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Monday, February 4, 2019

Bird Buffet

By TODD McLEISH/ecoRI News contributor

Watching my bird feeders, well, like a hawk. Photo by Will Collette
For at least two decades, many people who provide seed to feed the songbirds in their backyard have provided anecdotal evidence of an increase in the number of bird-eating hawks that visit their feeders. 

Now, an analysis of 21 years of data collected by Cornell University has confirmed those observations by noting that Cooper’s and sharp-shinned hawks, which prey primarily on songbirds, have been colonizing urban and suburban areas during winter because of the availability of prey at bird feeders.

According to Jennifer McCabe, a postdoctoral researcher at the University of Wisconsin-Madison whose study focused on birds in the Chicago area, many hawk species had declined significantly by the middle of the 20th century because of hunting and pesticide use. 

Populations of most hawks, including the Cooper’s and sharp-shinned, have rebounded since then — largely because of legal protections and the banning of particularly harmful pesticides — enabling the birds to colonize areas that they had previously ignored.


In a research paper published in November in the Proceedings of the Royal Society B, McCabe found that the two hawk species, which look similar and are collectively called accipiters for their genus name, occupied about 26 percent of the area in and around Chicago in the 1990s. Two decades later they were found in nearly 67 percent of the area.

Birders in Rhode Island have also reported anecdotal evidence of an increase in accipiter numbers in recent decades, especially Cooper’s hawks. 

Rachel Farrell, a member of the Rhode Island Avian Records Committee, has noted several Cooper’s hawks nesting in Providence in recent years, and she calls their presence at feeders in winter “commonplace, unremarkable, and therefore not generally reported [any more] from suburban areas.”


“In the beginning years of our study, sites were occupied around the fringe of the city, and through time they moved into the inner city,” said McCabe of her study site in Chicago. “The main driver for this colonization is prey abundance. They seem to be cuing in on feeders that have a lot of birds. That’s the driver that keeps the hawks there: prey abundance at feeders.”

Her findings were initially counterintuitive, because accipiters nest in forested habitats. Their narrow wings and long tail enable them to maneuver quickly through densely forested landscapes and chase down small birds, a behavior the larger soaring hawks such as the common red-tailed hawk can’t do. The soaring hawks typically feed on slower-moving rodents.

“We did our study in winter, so the birds weren’t concerned about finding the perfect tree for nesting,” McCabe said. “They were more concerned about survival.”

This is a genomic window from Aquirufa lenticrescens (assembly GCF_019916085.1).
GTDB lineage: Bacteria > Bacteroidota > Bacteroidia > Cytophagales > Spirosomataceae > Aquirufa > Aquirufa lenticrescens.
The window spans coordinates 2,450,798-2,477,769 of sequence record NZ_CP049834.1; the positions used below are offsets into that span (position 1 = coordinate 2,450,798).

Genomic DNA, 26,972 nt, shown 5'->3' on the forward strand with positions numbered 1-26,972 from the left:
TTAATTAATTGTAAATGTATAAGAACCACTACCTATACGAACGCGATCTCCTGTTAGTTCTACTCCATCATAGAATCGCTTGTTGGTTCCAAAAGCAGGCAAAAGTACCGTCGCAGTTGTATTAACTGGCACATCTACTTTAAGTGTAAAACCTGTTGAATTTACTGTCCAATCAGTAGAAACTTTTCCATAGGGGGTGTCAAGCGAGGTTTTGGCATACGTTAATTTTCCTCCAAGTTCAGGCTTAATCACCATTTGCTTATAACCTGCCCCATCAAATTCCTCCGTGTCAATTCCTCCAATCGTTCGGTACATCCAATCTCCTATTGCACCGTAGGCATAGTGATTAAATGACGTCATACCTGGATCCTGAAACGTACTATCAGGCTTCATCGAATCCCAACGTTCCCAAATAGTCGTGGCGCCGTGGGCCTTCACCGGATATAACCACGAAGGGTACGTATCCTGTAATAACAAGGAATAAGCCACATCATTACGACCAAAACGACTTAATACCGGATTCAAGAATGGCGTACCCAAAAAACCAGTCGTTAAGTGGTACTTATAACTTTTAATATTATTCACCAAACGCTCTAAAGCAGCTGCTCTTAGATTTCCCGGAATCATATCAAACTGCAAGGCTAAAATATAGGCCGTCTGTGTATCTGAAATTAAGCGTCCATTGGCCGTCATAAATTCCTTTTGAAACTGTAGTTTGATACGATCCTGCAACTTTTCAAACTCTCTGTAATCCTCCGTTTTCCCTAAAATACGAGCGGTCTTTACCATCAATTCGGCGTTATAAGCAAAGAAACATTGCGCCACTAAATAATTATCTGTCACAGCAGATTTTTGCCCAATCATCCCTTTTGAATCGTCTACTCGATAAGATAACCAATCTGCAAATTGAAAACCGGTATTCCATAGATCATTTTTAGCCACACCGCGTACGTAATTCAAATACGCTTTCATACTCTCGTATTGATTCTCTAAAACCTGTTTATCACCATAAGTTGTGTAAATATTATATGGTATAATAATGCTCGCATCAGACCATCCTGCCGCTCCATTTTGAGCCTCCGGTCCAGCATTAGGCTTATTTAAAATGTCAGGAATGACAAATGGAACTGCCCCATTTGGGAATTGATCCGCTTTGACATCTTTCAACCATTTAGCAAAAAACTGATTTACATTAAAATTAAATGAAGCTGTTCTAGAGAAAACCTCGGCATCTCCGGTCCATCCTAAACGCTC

The relative absence of tree cover in urban areas and the abundance of pavement and other impervious surfaces didn’t seem to discourage the hawks from colonizing cities, she said. In fact, the more tree cover a site had, the less likely it was to attract accipiters in winter. The key factor was prey availability. 

As long as there were bird feeders attracting an abundance of small songbirds to the area, the hawks moved in.


The data for the study comes from Project FeederWatch, a citizen science project in which participants periodically count the birds and bird species at their feeders. Sponsored by the Cornell Lab of Ornithology and Bird Studies Canada, the program began in 1987 and now includes more than 20,000 volunteers from across North America.

Since bird feeding is among the most popular pastimes in the United States, with some surveys finding that more than 40 percent of households participate, it’s likely that the accipiters that have colonized urban and suburban areas will not go hungry.

The impact the hawks are having on the population of common feeder birds such as sparrows, chickadees, titmice, and nuthatches hasn’t been measured, but it’s unlikely they will be impacted in the long term. 

They may even receive a boost, since other studies have found that urban accipiters primarily target invasive birds such as pigeons, starlings, and house sparrows, potentially easing competitive pressures on native species.


A study of the recolonization of Britain by sparrowhawks, which also feed on birds, provides additional insights. When sparrowhawks were extirpated from Britain, it became less necessary for their primary prey, house sparrows, to be vigilant for the predators.

“Over 30 years, they lost this anti-predator behavior,” McCabe said, “and when the hawks came back, they ended up decimating the house sparrow population.”

Whether North American feeder birds’ vigilance for predators declined following the eradication of hawk populations half a century ago is uncertain. But even if they did, it’s not likely to last long.

“If the birds lost their anti-predator behavior, they’ll regain it pretty quickly now that the hawks are back,” McCabe said. “People’s backyards won’t be picked clean by hawks.”

Rhode Island resident and author Todd McLeish runs a wildlife blog.